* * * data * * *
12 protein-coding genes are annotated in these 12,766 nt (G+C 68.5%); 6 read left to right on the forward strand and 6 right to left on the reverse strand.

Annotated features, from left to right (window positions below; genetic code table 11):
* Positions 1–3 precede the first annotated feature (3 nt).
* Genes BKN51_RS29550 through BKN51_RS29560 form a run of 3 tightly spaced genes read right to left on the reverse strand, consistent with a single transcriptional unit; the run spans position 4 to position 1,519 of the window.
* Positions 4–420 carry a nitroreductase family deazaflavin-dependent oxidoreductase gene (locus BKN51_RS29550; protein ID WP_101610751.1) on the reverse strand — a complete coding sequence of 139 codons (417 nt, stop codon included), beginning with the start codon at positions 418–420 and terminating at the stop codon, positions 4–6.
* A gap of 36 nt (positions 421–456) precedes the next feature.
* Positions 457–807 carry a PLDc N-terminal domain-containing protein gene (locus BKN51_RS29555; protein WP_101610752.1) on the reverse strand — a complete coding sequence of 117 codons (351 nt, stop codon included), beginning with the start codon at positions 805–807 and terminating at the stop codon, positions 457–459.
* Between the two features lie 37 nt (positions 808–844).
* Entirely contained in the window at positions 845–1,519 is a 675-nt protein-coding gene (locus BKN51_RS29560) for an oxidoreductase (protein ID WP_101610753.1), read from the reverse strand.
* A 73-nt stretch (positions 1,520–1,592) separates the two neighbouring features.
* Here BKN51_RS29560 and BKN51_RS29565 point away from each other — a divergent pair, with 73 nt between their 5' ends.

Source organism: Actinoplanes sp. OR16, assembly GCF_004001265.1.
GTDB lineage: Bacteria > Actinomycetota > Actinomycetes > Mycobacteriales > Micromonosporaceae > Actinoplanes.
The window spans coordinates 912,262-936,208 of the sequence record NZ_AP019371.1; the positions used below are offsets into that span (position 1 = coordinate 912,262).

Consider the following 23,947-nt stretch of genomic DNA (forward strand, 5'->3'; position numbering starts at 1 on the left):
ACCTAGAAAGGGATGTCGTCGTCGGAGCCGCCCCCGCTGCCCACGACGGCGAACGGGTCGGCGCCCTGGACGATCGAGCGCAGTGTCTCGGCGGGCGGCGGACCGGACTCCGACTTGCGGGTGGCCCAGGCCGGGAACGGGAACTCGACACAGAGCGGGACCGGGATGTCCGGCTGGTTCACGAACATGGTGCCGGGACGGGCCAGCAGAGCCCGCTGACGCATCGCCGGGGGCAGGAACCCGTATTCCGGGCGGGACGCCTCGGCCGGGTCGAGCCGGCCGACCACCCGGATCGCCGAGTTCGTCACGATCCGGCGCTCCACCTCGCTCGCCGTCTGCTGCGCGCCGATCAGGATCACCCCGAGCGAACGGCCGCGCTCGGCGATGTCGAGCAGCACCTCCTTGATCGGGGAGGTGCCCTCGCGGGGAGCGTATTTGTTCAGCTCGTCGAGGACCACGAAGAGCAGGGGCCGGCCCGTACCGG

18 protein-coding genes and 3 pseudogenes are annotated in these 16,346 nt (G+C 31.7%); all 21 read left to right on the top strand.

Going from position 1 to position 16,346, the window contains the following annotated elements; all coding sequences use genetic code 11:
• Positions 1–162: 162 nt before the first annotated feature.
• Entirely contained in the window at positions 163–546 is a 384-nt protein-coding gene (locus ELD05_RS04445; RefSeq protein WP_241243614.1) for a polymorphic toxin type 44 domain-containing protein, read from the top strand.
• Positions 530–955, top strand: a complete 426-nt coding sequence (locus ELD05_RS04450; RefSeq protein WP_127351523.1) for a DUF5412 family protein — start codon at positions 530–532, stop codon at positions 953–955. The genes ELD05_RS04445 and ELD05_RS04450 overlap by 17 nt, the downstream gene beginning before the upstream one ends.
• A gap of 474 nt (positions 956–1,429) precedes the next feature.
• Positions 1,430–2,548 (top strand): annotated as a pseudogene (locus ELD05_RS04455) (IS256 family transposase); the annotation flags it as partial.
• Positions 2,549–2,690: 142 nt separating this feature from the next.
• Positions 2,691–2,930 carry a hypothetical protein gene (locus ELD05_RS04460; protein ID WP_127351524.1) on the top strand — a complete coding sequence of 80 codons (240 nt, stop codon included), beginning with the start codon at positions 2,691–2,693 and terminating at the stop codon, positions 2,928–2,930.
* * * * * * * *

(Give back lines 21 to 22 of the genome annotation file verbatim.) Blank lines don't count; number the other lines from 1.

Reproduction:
• Positions 530–955, top strand: a complete 426-nt coding sequence (locus ELD05_RS04450; RefSeq protein WP_127351523.1) for a DUF5412 family protein — start codon at positions 530–532, stop codon at positions 953–955. The genes ELD05_RS04445 and ELD05_RS04450 overlap by 17 nt, the downstream gene beginning before the upstream one ends.
• A gap of 474 nt (positions 956–1,429) precedes the next feature.